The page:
Frances, a psychologist, is the author of a new book, Parenting Our Parents: Transforming the Challenge into a Journey of Love, and founder of www.parentingourparents.org. Stay calm when disagreements arise with your elderly parents and tamp down your emotional reactions, she tells families. Listen carefully to your parents’ concerns and let them know you’re trying to help them accomplish their goals, not impose your agenda.
“It’s often helpful to say to your parents ‘I’m doing this for you; I’d like you to do something for me,’” Frances said. “People who are good parents perk up on that one and will ask, ‘OK, what can I do for you?’ Then you can tell them, ‘You can let me help you more.’”
Let them know you’re on their side. Denise Brown was convinced her parents, Roger and Sally Loeffler, were making a terrible decision. In the previous year, Roger, 84, had been diagnosed with bladder and prostate cancer and undergone extensive surgery. Sally, 81, had suffered three internal bleeds and had one-third of her stomach removed.
Brown didn’t think they could live on their own anymore, and her parents had moved into a retirement community upon her recommendation. But then, at a family meeting, her mother stood up and said, “I’m not dying in this dump. I hate it here.” As Brown and her siblings turned to their father, he said, “I’ll do whatever your mom wants.”
When her parents decided to move to an apartment, Brown was confrontational. “I raised my voice and said, ‘This is not good, this is terrible,’” she said. “They were shocked, but they said ‘It doesn’t matter; this is what we’re going to do.’”
As Brown thought about her reaction, she realized she thought her parents would be safer and have a more “gentle” death in the retirement community. “Then it occurred to me—this wasn’t what my parents wanted. They valued their independence. It’s their decision about how the end of life plays out.”
It doesn’t work to try to communicate when your parents are tired or angry.
Brown let her parents know she’d respect their wishes but would need to set limits. Her work—Brown is the founder of www.CareGiving.com—had to be a priority, and her parents would need to arrange other assistance if she couldn’t be available. (Brown’s two brothers and sister help out.) And they’d have to be willing to talk openly about how their choices were affecting her.
What doesn’t work: trying to communicate when any one of them is tired or angry. “We never get anywhere,” Brown said. “Everybody gets defensive and shuts down.”
What does work: “Asking them questions like how do you think we should try to solve this problem? It’s interesting to hear their answers, and it makes working together so much easier.”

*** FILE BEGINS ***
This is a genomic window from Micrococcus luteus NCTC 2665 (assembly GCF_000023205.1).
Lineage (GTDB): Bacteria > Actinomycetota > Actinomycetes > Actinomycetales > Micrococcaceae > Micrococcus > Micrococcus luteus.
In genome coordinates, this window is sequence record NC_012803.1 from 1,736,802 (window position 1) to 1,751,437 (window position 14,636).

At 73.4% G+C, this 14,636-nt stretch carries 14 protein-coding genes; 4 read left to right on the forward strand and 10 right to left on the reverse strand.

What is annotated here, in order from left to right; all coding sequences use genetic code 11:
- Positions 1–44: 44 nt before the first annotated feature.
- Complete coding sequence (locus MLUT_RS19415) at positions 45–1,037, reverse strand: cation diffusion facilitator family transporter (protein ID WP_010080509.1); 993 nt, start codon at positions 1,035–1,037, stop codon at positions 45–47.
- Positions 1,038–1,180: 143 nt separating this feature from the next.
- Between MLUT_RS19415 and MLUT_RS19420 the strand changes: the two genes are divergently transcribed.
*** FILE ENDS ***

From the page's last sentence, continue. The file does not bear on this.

Stop expecting your parents to be as they used to be. After her father’s death, Loi Eberle was distraught when her mother, Lucille Miller, became involved with a man she and her siblings didn’t like. With his encouragement, Miller invested in real estate and lost a great deal of money.
But nothing Eberle or her siblings said could convince her mother that this relationship was destructive.
Eberle struggled with resentment and anger as her mother’s needs escalated after a heart attack and a diagnosis of myasthenia gravis, a severe neurological disease. “Mom and I had this love/hate relationship all my life, and there was a huge need for healing in this relationship,” she said.
In 2012, Eberle moved Miller, then 89, from her longtime home in Minneapolis to a nursing home in northern Idaho, near where Eberle lives. Gradually, she realized that her mother “had transitioned to being someone else”—someone who was vulnerable and at her life’s end.
“I think for a long time I had this idea that I was going to help Mom come back to who she was, and I spent a lot of time trying to do that,” Eberle said. “I finally had to forgive myself for failure and understand that this is the life process.”
With this shift in perspective, emotional tension dissipated. “When I’d visit, my mother was always so happy to see me,” Eberle said. Miller died in March 2017 at age 94.
Letting go of unrealistic expectations can defuse conflicts. This is the final stage of your journey with your parents. Try to put angst to one side and help make this time meaningful for them and for you. Most of all, your parents want to feel emotionally connected and accepted, even in a diminished state.
Judith Graham writes a column on aging and health for KFF Health News, where she’s a contributing columnist. She also freelances for other publications. Earlier in her career, Judith contributed more than 80 pieces to the New York Times blog, The New Old Age. She was nominated for a Pulitzer Prize for a series on defective pacemakers and was part of a Chicago Tribune team that won a Pulitzer in 2001.